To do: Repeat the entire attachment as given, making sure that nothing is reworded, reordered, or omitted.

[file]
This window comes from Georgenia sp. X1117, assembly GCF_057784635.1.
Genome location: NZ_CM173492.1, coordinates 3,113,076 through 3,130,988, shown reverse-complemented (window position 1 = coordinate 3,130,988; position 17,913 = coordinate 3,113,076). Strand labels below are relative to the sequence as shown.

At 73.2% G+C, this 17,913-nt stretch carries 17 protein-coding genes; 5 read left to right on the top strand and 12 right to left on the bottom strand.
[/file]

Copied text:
This window comes from Georgenia sp. X1117, assembly GCF_057784635.1.
Genome location: NZ_CM173492.1, coordinates 3,113,076 through 3,130,988, shown reverse-complemented (window position 1 = coordinate 3,130,988; position 17,913 = coordinate 3,113,076). Strand labels below are relative to the sequence as shown.

At 73.2% G+C, this 17,913-nt stretch carries 17 protein-coding genes; 5 read left to right on the top strand and 12 right to left on the bottom strand.